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Rhythm counting in starting

agganitk

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I have a question on rhythm counting before playing. Some people may find this questions stupid, but who cares :sax: Few recordings I have heard has 123 223 in 3/4 sign before playing started or something similar (1_2_ , 1234) for 4/4 signature

What difference it makes, if it is counted this way or say 123 123
 

Jeanette

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123 is fine while you are playing but if you have a few bars rest then 123 223 323 helps you keep track

Jx
 

Colin the Bear

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1 - 2 1 2..... " Hang on! Hang on! I've not found the chords yet!

"Ok guys I'd like to do this one as a waltz as per the original." 1-2-3-1-2-3 Crash and march from the drums, old fashioned look from the bass to the guitar and a squeak of surprise from the sax.

Seriously though I think the 123 223 count in is when for simplicity something is written or stated as being 34 when it's really 68.

One trumpet lead I play with brings a foot board to tap out the tempo and bring the band in.
 

Young Col

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Like J says, it's useful for counting bars' rest. We have a piece in 6/8 where different instruments come in at various points after the start with the alto having 12 bars rest. There is so much going on that until it becomes instinctive you really do need to count 1-2,2-2,3-2... to get the entry right.
 

jbtsax

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A 2 bar count off is common when a leader starts a tune. It's only purpose is to set the tempo. How it is counted is irrelevant. In 4/4 time it is common to hear "1....2....1 2 3 4". It really should be "1....3....1 2 3 4".
 

kevgermany

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In other words, the first number keeps track of the bars, the other numbers the beats in the bar.
 

Alc.

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To me, after the 1...2...1 2 3 4 the beast belongs to the drummer and bass, regardless of blowers, just to keep everybody honest. After that the pretty people come in, do what they do, and take all the credit (if they were adequate). Not a thing wrong with that, it's just the way it is (unless drums and bass are credited their fair share of solos). Just like to keep the light on folks who are overlooked these days, due to shadowy backing-tracks.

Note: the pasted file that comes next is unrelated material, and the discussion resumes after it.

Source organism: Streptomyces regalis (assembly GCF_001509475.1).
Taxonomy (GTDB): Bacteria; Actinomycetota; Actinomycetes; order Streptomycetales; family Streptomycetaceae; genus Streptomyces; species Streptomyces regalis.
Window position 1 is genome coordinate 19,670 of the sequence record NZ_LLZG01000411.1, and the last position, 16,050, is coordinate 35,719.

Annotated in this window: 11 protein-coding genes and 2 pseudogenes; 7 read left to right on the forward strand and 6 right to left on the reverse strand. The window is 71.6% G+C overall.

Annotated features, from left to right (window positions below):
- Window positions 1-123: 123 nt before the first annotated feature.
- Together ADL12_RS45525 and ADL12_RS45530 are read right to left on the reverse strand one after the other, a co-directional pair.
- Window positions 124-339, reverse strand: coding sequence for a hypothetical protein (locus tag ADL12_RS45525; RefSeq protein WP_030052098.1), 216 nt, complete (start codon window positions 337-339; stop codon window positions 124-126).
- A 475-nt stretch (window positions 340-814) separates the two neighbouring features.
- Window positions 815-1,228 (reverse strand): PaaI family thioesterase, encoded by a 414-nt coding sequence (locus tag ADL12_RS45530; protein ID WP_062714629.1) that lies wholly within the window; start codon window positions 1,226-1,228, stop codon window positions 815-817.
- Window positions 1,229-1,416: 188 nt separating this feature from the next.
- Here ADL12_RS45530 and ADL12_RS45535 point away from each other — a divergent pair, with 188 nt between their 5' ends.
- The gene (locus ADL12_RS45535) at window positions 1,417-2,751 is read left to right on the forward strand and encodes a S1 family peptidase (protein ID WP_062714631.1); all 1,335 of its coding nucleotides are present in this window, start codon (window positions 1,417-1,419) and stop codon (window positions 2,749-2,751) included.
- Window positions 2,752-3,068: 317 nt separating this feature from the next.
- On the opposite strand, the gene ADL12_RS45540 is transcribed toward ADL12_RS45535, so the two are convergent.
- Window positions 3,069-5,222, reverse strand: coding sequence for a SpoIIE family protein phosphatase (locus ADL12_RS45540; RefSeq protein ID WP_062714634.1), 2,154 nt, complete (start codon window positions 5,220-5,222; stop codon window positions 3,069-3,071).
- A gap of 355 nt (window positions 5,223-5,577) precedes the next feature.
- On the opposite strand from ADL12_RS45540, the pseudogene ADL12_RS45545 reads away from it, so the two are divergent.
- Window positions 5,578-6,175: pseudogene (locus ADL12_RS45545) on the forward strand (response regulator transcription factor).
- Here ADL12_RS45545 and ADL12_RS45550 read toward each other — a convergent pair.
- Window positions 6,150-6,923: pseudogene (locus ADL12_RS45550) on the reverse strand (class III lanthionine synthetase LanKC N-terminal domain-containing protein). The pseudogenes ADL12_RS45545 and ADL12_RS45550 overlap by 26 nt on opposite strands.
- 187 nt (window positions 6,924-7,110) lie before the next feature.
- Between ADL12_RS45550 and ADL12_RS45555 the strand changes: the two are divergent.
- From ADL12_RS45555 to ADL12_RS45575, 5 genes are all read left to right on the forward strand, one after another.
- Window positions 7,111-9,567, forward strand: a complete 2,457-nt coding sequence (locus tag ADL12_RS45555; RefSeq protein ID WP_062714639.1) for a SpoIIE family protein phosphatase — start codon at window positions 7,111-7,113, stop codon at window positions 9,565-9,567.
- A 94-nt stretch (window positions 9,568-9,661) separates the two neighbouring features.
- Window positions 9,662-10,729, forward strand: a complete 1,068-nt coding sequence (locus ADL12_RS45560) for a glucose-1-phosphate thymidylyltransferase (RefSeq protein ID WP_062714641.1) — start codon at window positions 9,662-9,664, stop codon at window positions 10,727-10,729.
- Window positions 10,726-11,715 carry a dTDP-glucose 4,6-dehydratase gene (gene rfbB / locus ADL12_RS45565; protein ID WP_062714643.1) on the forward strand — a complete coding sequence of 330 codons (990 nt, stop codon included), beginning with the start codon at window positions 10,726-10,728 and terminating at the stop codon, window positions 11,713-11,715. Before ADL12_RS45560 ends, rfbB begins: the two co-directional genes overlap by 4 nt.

Reading this back, it may be the wrong thread. I sometimes wander.
 

Tenor Viol

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I play cello (and sax for that matter) in orchestras. Orchestral players (no doubt others too) count bars of rests usually as, for example, 123, 223, 323, 423... etc.

But, you also need a tempo to be given. Bands tend not to have conductors like orchestras, so someone (e.g. drummer with sticks) does what jbt says, which is go 1 . 2 . 1 2 3 4 (which as he says is not quite right...). I have never understood why you would go '1 . 2 ') unless you intended to count 'alla breve' (so-called 'cut' time - that's not correct, but that's a different topic for another day: if you're keen look-up prolation), but I doubt if most bands would be familiar with a 2/2 time signature, or would want to count a 4/4 piece in 2. So that one is definitely an oddity.
 

MandyH

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I play cello (and sax for that matter) in orchestras. Orchestral players (no doubt others too) count bars of rests usually as, for example, 123, 223, 323, 423... etc.

But, you also need a tempo to be given. Bands tend not to have conductors like orchestras, so someone (e.g. drummer with sticks) does what jbt says, which is go 1 . 2 . 1 2 3 4 (which as he says is not quite right...). I have never understood why you would go '1 . 2 ') unless you intended to count 'alla breve' (so-called 'cut' time - that's not correct, but that's a different topic for another day: if you're keen look-up prolation), but I doubt if most bands would be familiar with a 2/2 time signature, or would want to count a 4/4 piece in 2. So that one is definitely an oddity.
I count bars rest on my fingers - putting one finger down on each key per bar as I go.

so I count up to 6 bars rest at a time, then go round again.

I do this because invariably I forget how many bars rest I have counted! so I go 1 (finger B) 234, 2 (finger A) 234, 3 (finger G) 234.... until I reach 6 (finger D) 234, then back round to 7 (finger B) 234 etc
 

Colin the Bear

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Was it the Samarians that used their knuckles/finger joints to count? Using the thumb move down the fingers in turn. You can count to twelve on one hand. By marking the dozens the same way with the other hand you can count to 144. If you get a 144 bar break you may as well pop to the bar or do some shopping.
 

jbtsax

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I count bars rest on my fingers - putting one finger down on each key per bar as I go.

so I count up to 6 bars rest at a time, then go round again.

I do this because invariably I forget how many bars rest I have counted! so I go 1 (finger B) 234, 2 (finger A) 234, 3 (finger G) 234.... until I reach 6 (finger D) 234, then back round to 7 (finger B) 234 etc
Hey, I thought I was the only one who did that. :cheers:
 

Tenor Viol

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I have to say that one piece drove me nuts last term as I had 73 bars rest. But, the tempo varied, the time signature changed twice... Fortunately, it did at least give say 18 bars rest, indicate the time change then give you 27 bars rest, etc :confused:
 

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